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House heat on ‘iron-fist’ academic

Hyderabad, Nov. 18: The hot seat in the Assembly was occupied in absentia by a vice-chancellor who has been accused of enforcing a chain of controversial decisions ranging from removing portraits of Mahatma Gandhi to disallowing boys and girls from strolling together after sundown.

The Andhra University vice-chancellor, V. Simhadri, has been in the limelight for sometime for his attempt to discipline both students and the staff.

The issue reached the Assembly today and members cutting across party lines demanded a censure after it was alleged that he had ordered the removal of portraits of Mahatma Gandhi from all the offices of the varsity.

The vice-chancellor was quoted as saying that if portraits are allowed, those of “contemporary” leaders should also be added.

State higher education minister Mohammed Farooq told the House that the government proposed to look into the complaints and was ready to appoint an IAS officer to look into the allegations.

“It appears that there was a need for change in attitude and actions of the academician,” the minister told the House. The vice-chancellor could not be contacted for comment.

Simhadri, who was the vice-chancellor of Benaras Hindu University before he took over one of the oldest educational institutions in Andhra Pradesh, had triggered a backlash after he cracked the whip.

Opponents of his style of functioning said he had “unleashed moral policing and sought to enforce Section 144 on the campus”.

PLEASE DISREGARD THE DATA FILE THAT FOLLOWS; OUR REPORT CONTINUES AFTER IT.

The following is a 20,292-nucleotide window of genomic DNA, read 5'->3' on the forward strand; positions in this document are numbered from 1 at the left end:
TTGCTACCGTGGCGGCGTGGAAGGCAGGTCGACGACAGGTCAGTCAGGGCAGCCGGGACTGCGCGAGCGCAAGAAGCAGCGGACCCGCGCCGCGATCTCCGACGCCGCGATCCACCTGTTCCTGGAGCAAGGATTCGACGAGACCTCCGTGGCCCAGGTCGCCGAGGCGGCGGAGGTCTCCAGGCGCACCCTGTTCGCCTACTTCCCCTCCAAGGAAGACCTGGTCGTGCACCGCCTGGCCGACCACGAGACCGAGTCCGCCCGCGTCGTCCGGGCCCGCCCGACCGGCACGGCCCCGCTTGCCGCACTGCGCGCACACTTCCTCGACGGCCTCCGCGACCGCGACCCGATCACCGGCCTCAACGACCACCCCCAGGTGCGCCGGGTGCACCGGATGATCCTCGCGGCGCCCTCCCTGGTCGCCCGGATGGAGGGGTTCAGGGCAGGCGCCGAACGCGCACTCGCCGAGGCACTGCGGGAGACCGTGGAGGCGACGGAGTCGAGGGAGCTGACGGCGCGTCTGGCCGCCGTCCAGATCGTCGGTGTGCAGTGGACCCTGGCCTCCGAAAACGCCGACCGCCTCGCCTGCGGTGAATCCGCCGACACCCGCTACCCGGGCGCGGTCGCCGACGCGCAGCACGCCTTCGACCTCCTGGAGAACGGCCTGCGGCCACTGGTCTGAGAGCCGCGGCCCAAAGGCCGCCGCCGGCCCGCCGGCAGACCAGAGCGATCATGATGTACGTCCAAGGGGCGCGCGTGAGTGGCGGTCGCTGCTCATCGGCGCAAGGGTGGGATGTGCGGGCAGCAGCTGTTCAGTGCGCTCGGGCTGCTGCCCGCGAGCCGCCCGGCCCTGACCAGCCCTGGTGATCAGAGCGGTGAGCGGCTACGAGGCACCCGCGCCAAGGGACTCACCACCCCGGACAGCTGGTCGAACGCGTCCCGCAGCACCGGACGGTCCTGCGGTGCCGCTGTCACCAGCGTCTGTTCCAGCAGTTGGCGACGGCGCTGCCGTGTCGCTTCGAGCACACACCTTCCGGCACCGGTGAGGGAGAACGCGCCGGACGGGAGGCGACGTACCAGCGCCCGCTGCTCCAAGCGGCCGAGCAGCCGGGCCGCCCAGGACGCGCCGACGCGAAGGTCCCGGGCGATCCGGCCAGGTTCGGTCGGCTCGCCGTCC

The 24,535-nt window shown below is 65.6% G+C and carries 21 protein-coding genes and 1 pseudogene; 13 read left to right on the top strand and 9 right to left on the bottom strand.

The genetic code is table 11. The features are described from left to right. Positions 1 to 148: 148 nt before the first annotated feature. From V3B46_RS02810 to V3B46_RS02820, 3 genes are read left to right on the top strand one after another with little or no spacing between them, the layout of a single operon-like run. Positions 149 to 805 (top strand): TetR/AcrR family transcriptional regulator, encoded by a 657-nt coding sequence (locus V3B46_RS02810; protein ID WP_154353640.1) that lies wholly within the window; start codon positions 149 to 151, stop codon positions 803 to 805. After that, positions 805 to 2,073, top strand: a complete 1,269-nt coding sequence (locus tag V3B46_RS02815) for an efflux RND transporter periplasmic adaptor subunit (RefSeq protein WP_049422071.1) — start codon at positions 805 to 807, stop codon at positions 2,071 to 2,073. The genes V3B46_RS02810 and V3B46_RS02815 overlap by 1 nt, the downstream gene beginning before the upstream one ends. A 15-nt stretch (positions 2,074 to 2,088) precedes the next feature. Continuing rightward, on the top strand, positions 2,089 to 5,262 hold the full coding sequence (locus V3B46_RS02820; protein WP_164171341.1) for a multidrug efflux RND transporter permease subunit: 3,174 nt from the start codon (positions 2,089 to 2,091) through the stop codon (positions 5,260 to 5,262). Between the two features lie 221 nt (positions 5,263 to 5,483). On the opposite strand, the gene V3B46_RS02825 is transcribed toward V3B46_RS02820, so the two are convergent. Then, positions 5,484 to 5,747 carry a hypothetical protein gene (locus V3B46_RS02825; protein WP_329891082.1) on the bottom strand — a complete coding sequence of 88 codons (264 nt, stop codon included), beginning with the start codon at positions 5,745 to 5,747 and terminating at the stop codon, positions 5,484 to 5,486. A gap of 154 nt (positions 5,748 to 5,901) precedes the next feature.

They said Simhadri made it taboo for a girl and boy to walk together after 7.30 pm. He had suspended some students and employees for “roaming around” the campus during the “curfew” hours.

Another issue that touched a raw nerve was the vice-chancellor’s decision to cancel the holidays for all post-graduate students during Dussehra. The students were asked to stay back but classes could not be held as the holiday bar did not apply to teachers.

The chaos that erupted during an examination has also helped pile pressure on the vice-chancellor. The alleged failure of the university to provide hall tickets on time for the B.Ed course triggered a confrontation which led to police lathicharge.

The vice-chancellor had introduced a new rule barring students from staying on the campus without end by doing one post-graduation course after the other and set a ceiling of two.

He also decreed that unless a post-graduation student completes the tenure, he would not be given a transfer certificate. “At least 200 post-graduate students lost their gazetted jobs in the state government as the varsity did not issue them transfer certificates,” the Telugu Desam Party’s D.V. Rao told the House.

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